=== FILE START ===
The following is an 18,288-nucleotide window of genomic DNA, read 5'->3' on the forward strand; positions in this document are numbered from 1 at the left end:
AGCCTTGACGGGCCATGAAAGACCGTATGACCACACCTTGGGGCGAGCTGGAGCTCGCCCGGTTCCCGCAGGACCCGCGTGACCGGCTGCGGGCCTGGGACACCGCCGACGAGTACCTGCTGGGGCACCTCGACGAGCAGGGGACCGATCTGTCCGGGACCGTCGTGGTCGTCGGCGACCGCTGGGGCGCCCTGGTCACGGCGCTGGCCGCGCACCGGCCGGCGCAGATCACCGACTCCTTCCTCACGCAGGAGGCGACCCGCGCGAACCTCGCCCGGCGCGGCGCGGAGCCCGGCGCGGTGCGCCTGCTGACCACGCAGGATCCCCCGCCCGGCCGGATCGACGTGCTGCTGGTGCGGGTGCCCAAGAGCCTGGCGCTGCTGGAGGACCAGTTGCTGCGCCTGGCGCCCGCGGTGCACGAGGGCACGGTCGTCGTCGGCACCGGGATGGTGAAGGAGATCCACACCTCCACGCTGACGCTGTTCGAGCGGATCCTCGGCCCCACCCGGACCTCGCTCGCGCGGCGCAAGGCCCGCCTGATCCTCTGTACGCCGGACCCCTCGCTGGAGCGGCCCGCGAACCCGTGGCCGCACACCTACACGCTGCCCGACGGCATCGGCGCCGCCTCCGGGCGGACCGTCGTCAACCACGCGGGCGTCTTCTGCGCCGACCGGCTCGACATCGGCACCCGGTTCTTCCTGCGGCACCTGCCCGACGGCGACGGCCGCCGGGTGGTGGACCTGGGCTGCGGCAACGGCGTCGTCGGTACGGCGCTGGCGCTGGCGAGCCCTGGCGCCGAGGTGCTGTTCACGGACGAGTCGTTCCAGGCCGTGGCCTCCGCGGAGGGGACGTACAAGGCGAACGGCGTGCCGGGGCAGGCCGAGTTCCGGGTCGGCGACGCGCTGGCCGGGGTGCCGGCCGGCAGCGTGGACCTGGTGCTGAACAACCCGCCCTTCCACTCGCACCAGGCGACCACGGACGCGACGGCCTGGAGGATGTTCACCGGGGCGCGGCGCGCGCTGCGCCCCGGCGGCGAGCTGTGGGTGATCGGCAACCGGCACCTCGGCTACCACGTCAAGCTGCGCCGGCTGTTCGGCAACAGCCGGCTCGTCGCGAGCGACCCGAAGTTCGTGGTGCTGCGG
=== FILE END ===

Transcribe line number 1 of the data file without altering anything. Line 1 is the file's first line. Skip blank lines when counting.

The following is an 18,288-nucleotide window of genomic DNA, read 5'->3' on the forward strand; positions in this document are numbered from 1 at the left end: